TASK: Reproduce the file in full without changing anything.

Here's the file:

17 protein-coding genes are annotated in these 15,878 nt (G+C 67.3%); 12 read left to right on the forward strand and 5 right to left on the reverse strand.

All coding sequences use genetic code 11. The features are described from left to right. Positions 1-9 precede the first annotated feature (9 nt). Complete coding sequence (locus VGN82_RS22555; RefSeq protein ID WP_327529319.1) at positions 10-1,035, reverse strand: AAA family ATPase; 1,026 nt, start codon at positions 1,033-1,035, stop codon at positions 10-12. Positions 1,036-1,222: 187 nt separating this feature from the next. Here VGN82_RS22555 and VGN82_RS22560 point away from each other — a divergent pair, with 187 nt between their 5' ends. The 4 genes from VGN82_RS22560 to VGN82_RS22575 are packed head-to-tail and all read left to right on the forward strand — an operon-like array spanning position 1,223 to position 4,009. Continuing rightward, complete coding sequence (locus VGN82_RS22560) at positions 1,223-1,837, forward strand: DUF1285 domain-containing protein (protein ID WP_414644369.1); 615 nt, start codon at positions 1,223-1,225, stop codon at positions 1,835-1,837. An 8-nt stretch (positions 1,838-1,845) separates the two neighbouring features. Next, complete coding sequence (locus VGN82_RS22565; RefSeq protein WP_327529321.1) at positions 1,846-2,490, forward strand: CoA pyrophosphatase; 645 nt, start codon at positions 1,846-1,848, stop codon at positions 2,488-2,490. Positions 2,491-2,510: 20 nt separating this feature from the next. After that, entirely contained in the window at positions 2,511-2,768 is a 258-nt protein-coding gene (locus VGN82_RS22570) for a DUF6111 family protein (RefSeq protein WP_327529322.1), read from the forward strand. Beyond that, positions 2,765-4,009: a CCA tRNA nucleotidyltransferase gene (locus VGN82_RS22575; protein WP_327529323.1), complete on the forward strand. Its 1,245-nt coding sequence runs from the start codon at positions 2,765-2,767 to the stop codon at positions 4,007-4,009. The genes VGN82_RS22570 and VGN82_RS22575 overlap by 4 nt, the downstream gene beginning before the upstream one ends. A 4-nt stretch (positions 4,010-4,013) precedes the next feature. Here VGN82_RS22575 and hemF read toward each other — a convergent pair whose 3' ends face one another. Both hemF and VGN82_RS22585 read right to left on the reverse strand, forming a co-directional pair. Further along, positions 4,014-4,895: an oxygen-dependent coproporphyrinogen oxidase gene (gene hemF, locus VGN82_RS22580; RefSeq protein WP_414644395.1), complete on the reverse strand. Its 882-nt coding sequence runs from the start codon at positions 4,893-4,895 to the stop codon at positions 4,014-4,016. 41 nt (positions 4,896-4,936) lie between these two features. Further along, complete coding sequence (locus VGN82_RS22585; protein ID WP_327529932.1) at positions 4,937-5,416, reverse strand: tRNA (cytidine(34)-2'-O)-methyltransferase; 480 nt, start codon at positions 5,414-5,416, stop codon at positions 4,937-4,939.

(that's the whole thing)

17 protein-coding genes are annotated in these 15,878 nt (G+C 67.3%); 12 read left to right on the forward strand and 5 right to left on the reverse strand.

All coding sequences use genetic code 11. The features are described from left to right. Positions 1-9 precede the first annotated feature (9 nt). Complete coding sequence (locus VGN82_RS22555; RefSeq protein ID WP_327529319.1) at positions 10-1,035, reverse strand: AAA family ATPase; 1,026 nt, start codon at positions 1,033-1,035, stop codon at positions 10-12. Positions 1,036-1,222: 187 nt separating this feature from the next. Here VGN82_RS22555 and VGN82_RS22560 point away from each other — a divergent pair, with 187 nt between their 5' ends. The 4 genes from VGN82_RS22560 to VGN82_RS22575 are packed head-to-tail and all read left to right on the forward strand — an operon-like array spanning position 1,223 to position 4,009. Continuing rightward, complete coding sequence (locus VGN82_RS22560) at positions 1,223-1,837, forward strand: DUF1285 domain-containing protein (protein ID WP_414644369.1); 615 nt, start codon at positions 1,223-1,225, stop codon at positions 1,835-1,837. An 8-nt stretch (positions 1,838-1,845) separates the two neighbouring features. Next, complete coding sequence (locus VGN82_RS22565; RefSeq protein WP_327529321.1) at positions 1,846-2,490, forward strand: CoA pyrophosphatase; 645 nt, start codon at positions 1,846-1,848, stop codon at positions 2,488-2,490. Positions 2,491-2,510: 20 nt separating this feature from the next. After that, entirely contained in the window at positions 2,511-2,768 is a 258-nt protein-coding gene (locus VGN82_RS22570) for a DUF6111 family protein (RefSeq protein WP_327529322.1), read from the forward strand. Beyond that, positions 2,765-4,009: a CCA tRNA nucleotidyltransferase gene (locus VGN82_RS22575; protein WP_327529323.1), complete on the forward strand. Its 1,245-nt coding sequence runs from the start codon at positions 2,765-2,767 to the stop codon at positions 4,007-4,009. The genes VGN82_RS22570 and VGN82_RS22575 overlap by 4 nt, the downstream gene beginning before the upstream one ends. A 4-nt stretch (positions 4,010-4,013) precedes the next feature. Here VGN82_RS22575 and hemF read toward each other — a convergent pair whose 3' ends face one another. Both hemF and VGN82_RS22585 read right to left on the reverse strand, forming a co-directional pair. Further along, positions 4,014-4,895: an oxygen-dependent coproporphyrinogen oxidase gene (gene hemF, locus VGN82_RS22580; RefSeq protein WP_414644395.1), complete on the reverse strand. Its 882-nt coding sequence runs from the start codon at positions 4,893-4,895 to the stop codon at positions 4,014-4,016. 41 nt (positions 4,896-4,936) lie between these two features. Further along, complete coding sequence (locus VGN82_RS22585; protein ID WP_327529932.1) at positions 4,937-5,416, reverse strand: tRNA (cytidine(34)-2'-O)-methyltransferase; 480 nt, start codon at positions 5,414-5,416, stop codon at positions 4,937-4,939.